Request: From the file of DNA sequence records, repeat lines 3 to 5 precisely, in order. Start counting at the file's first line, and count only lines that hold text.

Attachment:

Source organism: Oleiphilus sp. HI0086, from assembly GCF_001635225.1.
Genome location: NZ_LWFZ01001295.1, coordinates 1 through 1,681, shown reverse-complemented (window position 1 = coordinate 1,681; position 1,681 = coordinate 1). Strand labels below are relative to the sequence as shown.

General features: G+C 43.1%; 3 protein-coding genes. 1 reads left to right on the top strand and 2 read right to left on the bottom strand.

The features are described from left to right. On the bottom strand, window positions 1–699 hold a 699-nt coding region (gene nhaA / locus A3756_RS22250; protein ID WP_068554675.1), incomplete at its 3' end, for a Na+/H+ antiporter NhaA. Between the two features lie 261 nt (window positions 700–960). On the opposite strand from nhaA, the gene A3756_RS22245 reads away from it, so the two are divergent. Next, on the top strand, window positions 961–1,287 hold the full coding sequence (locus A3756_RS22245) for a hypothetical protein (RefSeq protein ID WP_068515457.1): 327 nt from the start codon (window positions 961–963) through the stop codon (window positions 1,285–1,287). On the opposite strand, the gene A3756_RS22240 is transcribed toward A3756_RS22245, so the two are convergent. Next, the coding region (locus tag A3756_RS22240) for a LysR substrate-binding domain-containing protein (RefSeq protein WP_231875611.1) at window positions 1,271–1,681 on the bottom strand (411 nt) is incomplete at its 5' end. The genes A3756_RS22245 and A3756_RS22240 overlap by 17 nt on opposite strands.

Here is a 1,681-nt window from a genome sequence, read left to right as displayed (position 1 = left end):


General features: G+C 43.1%; 3 protein-coding genes. 1 reads left to right on the top strand and 2 read right to left on the bottom strand.

The features are described from left to right. On the bottom strand, window positions 1–699 hold a 699-nt coding region (gene nhaA / locus A3756_RS22250; protein ID WP_068554675.1), incomplete at its 3' end, for a Na+/H+ antiporter NhaA. Between the two features lie 261 nt (window positions 700–960). On the opposite strand from nhaA, the gene A3756_RS22245 reads away from it, so the two are divergent. Next, on the top strand, window positions 961–1,287 hold the full coding sequence (locus A3756_RS22245) for a hypothetical protein (RefSeq protein ID WP_068515457.1): 327 nt from the start codon (window positions 961–963) through the stop codon (window positions 1,285–1,287). On the opposite strand, the gene A3756_RS22240 is transcribed toward A3756_RS22245, so the two are convergent. Next, the coding region (locus tag A3756_RS22240) for a LysR substrate-binding domain-containing protein (RefSeq protein WP_231875611.1) at window positions 1,271–1,681 on the bottom strand (411 nt) is incomplete at its 5' end. The genes A3756_RS22245 and A3756_RS22240 overlap by 17 nt on opposite strands.

Here is a 1,681-nt window from a genome sequence, read left to right as displayed (position 1 = left end):